Vietnam raises rates to curb inflation, credit
HANOI - Vietnam's central bank said on Wednesday it will raise interest rates by up to 1.5 percentage points from Feb. 1 as it moves to contain soaring credit growth and inflation.
The central bank last changed its three key interest rates in December 2005, but with double-digit inflation in December and January, analysts said the rate rise was one anti-inflationary measure the Communist Party government could take.
The base rates, used by commercial banks to calculate their dong lending rates, will rise to 8.75 percent from 8.25 percent now, the State Bank of Vietnam said in a statement.
The discount rate, used by the central bank in buying back securities from commercial banks, will rise to 6 percent from 4.5 percent. The re-discount rate at which the central bank lends to banks will go up to 7.5 percent from 6.5 percent.
"The purpose of raising the rates is to establish a reasonable relation between the central bank's interest rates and the market rates, and to increase the effectiveness of interest rate-linked monetary measures," the bank said.
The central bank said earlier this month it aimed to limit credit growth to 30 percent this year after lending jumped 37.8 percent last year. The International Monetary Fund late last year urged Vietnam to rein in credit growth.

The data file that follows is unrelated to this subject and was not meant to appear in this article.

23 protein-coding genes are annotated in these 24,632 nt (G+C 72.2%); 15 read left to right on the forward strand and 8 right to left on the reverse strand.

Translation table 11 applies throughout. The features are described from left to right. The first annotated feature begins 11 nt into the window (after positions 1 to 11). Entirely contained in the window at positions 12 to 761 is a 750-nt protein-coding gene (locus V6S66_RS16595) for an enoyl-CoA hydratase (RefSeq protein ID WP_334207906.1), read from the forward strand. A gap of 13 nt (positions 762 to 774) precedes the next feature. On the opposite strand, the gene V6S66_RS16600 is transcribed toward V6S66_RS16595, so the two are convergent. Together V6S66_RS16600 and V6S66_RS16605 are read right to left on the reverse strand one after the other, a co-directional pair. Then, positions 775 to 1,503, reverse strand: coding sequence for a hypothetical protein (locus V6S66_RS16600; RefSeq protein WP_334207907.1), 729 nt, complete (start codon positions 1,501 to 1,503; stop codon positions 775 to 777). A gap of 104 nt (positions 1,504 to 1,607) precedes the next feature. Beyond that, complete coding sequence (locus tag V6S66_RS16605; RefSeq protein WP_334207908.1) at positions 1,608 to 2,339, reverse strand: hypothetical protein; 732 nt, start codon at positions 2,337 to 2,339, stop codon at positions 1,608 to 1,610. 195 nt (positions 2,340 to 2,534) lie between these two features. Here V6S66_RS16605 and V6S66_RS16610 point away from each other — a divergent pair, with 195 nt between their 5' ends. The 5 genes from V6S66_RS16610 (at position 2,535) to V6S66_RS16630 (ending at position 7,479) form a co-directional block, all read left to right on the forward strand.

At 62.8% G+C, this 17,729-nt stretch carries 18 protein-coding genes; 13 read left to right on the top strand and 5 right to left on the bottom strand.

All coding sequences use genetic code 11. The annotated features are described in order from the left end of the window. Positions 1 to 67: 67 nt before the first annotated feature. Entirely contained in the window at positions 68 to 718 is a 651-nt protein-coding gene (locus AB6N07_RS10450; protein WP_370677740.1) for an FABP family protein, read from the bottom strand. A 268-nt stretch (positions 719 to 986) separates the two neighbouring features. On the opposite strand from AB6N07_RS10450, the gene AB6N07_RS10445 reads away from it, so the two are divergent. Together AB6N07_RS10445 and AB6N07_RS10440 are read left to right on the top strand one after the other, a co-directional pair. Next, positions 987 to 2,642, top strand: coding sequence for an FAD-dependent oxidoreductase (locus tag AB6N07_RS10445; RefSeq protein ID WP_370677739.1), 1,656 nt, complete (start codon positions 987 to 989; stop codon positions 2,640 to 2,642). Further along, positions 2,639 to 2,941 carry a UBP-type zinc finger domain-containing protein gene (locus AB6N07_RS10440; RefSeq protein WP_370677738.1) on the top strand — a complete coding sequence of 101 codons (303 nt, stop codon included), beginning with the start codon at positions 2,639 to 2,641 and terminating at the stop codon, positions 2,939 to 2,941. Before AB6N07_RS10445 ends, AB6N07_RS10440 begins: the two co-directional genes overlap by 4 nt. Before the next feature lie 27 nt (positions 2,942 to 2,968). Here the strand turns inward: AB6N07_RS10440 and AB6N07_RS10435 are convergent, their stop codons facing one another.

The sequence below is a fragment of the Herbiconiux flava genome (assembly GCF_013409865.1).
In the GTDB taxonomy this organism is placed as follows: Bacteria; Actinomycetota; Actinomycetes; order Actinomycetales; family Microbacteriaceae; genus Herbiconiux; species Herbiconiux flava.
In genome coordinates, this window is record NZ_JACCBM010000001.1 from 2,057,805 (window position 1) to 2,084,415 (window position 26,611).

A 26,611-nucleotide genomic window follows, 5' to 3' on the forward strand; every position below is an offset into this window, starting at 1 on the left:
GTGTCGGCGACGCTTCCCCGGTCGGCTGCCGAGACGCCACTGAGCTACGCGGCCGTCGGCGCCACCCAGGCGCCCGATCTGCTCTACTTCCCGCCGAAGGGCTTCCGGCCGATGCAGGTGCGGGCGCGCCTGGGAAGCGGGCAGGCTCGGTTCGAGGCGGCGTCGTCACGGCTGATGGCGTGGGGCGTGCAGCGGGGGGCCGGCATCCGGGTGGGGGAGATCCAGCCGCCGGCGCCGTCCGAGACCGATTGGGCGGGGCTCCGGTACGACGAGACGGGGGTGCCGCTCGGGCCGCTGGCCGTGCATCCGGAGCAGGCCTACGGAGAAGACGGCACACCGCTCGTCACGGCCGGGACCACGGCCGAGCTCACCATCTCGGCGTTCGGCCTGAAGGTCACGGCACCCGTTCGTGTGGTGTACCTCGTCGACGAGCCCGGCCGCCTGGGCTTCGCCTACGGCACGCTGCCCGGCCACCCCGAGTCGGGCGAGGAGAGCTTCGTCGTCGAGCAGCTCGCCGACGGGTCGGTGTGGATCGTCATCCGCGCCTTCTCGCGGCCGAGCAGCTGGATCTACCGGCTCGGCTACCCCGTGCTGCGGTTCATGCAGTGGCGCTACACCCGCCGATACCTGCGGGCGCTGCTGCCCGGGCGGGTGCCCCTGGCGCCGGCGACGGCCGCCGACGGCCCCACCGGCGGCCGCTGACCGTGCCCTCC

Bankers in Ho Chi Minh City told Reuters their banks had been asked by the central bank to keep loan growth this year under 25 percent.
Adam McCarty, chief economist of Mekong Economics consultancy in Hanoi said the move was "clearly an attempt to reduce inflation and there might be some negative impact on growth but probably not much."
Vietnam's economy is growing at nearly 8.5 percent a year and is one of the fastest expanding economies after China.
The central bank announcement came two days after the government estimated January consumer prices would jump 14.1 percent from a year earlier. In December, prices rose 12.6 percent compared with December 2006.
Consumer prices are rising at the fastest rate in 12 years due to soaring costs of food, fuel and housing and higher than in other emerging Asian economies.
"We at least see the central bank leaning toward inflation management and tweaking the currency policy," said Prakriti Sofat, Asian Economics analyst at HSBC in Singapore.
"Yes, growth is important but the quality of growth also matters," she said.
By Ho Binh Minh & Grant McCool - Reuters - January 30, 2008.